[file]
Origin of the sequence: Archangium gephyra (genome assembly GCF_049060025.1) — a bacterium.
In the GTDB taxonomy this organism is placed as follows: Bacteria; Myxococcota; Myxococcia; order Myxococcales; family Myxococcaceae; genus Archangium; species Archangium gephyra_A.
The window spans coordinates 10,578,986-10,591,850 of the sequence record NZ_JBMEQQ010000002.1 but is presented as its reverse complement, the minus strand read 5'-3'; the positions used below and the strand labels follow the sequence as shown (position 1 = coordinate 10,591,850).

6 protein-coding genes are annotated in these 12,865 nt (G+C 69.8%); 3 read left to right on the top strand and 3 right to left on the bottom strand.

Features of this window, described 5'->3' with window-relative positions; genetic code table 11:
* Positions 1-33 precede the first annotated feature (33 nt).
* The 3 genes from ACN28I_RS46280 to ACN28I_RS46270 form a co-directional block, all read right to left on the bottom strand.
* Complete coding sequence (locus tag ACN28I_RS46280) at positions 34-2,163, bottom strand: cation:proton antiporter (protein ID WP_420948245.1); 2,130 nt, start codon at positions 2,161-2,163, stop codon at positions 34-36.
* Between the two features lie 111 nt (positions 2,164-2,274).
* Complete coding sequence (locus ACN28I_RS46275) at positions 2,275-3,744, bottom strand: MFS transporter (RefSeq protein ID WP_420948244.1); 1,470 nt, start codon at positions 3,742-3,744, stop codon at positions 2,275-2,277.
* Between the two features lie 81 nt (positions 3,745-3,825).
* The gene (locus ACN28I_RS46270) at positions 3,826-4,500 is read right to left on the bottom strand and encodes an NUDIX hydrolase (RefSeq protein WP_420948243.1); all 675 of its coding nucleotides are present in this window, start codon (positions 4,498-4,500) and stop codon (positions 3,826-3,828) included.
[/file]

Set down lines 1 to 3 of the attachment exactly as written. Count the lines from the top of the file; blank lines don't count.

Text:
Origin of the sequence: Archangium gephyra (genome assembly GCF_049060025.1) — a bacterium.
In the GTDB taxonomy this organism is placed as follows: Bacteria; Myxococcota; Myxococcia; order Myxococcales; family Myxococcaceae; genus Archangium; species Archangium gephyra_A.
The window spans coordinates 10,578,986-10,591,850 of the sequence record NZ_JBMEQQ010000002.1 but is presented as its reverse complement, the minus strand read 5'-3'; the positions used below and the strand labels follow the sequence as shown (position 1 = coordinate 10,591,850).